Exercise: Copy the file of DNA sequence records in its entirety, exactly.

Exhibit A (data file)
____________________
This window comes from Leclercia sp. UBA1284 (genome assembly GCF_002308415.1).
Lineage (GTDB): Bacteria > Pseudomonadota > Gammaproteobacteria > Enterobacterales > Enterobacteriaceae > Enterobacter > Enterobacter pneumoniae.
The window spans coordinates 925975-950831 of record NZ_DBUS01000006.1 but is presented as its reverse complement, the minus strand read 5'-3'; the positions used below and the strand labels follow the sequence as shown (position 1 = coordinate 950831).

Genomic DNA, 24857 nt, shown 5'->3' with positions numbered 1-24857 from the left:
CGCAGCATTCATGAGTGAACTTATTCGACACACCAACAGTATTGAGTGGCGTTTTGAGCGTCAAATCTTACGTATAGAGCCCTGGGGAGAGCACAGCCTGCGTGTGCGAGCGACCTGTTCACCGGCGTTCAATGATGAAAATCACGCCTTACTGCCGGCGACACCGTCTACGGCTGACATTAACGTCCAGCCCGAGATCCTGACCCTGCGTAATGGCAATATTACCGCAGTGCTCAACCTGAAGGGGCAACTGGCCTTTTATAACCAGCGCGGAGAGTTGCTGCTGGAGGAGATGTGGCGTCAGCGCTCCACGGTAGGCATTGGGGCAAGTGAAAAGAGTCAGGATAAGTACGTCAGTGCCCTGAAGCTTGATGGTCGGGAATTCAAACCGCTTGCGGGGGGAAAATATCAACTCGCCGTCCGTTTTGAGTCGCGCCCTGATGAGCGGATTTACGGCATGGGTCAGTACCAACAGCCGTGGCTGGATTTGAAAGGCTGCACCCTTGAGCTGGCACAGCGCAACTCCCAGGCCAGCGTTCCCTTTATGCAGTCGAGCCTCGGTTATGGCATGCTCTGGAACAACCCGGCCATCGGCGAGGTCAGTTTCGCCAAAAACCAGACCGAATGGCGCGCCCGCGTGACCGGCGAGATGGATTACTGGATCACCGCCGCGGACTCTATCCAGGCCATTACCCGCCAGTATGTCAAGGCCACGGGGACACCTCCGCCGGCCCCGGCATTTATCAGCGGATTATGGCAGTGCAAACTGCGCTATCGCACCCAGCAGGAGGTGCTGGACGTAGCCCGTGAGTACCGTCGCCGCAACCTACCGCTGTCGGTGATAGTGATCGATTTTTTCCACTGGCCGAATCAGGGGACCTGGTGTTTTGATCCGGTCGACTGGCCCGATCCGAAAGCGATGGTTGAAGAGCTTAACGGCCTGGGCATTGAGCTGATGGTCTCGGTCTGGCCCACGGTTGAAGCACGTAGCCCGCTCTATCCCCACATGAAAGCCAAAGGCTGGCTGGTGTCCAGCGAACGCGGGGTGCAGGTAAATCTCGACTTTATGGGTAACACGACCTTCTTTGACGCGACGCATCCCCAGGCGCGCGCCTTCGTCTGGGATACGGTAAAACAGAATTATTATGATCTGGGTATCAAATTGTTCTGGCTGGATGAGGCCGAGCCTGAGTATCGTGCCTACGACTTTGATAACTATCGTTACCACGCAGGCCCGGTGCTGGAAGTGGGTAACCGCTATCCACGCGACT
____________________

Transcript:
This window comes from Leclercia sp. UBA1284 (genome assembly GCF_002308415.1).
Lineage (GTDB): Bacteria > Pseudomonadota > Gammaproteobacteria > Enterobacterales > Enterobacteriaceae > Enterobacter > Enterobacter pneumoniae.
The window spans coordinates 925975-950831 of record NZ_DBUS01000006.1 but is presented as its reverse complement, the minus strand read 5'-3'; the positions used below and the strand labels follow the sequence as shown (position 1 = coordinate 950831).

Genomic DNA, 24857 nt, shown 5'->3' with positions numbered 1-24857 from the left:
CGCAGCATTCATGAGTGAACTTATTCGACACACCAACAGTATTGAGTGGCGTTTTGAGCGTCAAATCTTACGTATAGAGCCCTGGGGAGAGCACAGCCTGCGTGTGCGAGCGACCTGTTCACCGGCGTTCAATGATGAAAATCACGCCTTACTGCCGGCGACACCGTCTACGGCTGACATTAACGTCCAGCCCGAGATCCTGACCCTGCGTAATGGCAATATTACCGCAGTGCTCAACCTGAAGGGGCAACTGGCCTTTTATAACCAGCGCGGAGAGTTGCTGCTGGAGGAGATGTGGCGTCAGCGCTCCACGGTAGGCATTGGGGCAAGTGAAAAGAGTCAGGATAAGTACGTCAGTGCCCTGAAGCTTGATGGTCGGGAATTCAAACCGCTTGCGGGGGGAAAATATCAACTCGCCGTCCGTTTTGAGTCGCGCCCTGATGAGCGGATTTACGGCATGGGTCAGTACCAACAGCCGTGGCTGGATTTGAAAGGCTGCACCCTTGAGCTGGCACAGCGCAACTCCCAGGCCAGCGTTCCCTTTATGCAGTCGAGCCTCGGTTATGGCATGCTCTGGAACAACCCGGCCATCGGCGAGGTCAGTTTCGCCAAAAACCAGACCGAATGGCGCGCCCGCGTGACCGGCGAGATGGATTACTGGATCACCGCCGCGGACTCTATCCAGGCCATTACCCGCCAGTATGTCAAGGCCACGGGGACACCTCCGCCGGCCCCGGCATTTATCAGCGGATTATGGCAGTGCAAACTGCGCTATCGCACCCAGCAGGAGGTGCTGGACGTAGCCCGTGAGTACCGTCGCCGCAACCTACCGCTGTCGGTGATAGTGATCGATTTTTTCCACTGGCCGAATCAGGGGACCTGGTGTTTTGATCCGGTCGACTGGCCCGATCCGAAAGCGATGGTTGAAGAGCTTAACGGCCTGGGCATTGAGCTGATGGTCTCGGTCTGGCCCACGGTTGAAGCACGTAGCCCGCTCTATCCCCACATGAAAGCCAAAGGCTGGCTGGTGTCCAGCGAACGCGGGGTGCAGGTAAATCTCGACTTTATGGGTAACACGACCTTCTTTGACGCGACGCATCCCCAGGCGCGCGCCTTCGTCTGGGATACGGTAAAACAGAATTATTATGATCTGGGTATCAAATTGTTCTGGCTGGATGAGGCCGAGCCTGAGTATCGTGCCTACGACTTTGATAACTATCGTTACCACGCAGGCCCGGTGCTGGAAGTGGGTAACCGCTATCCACGCGACT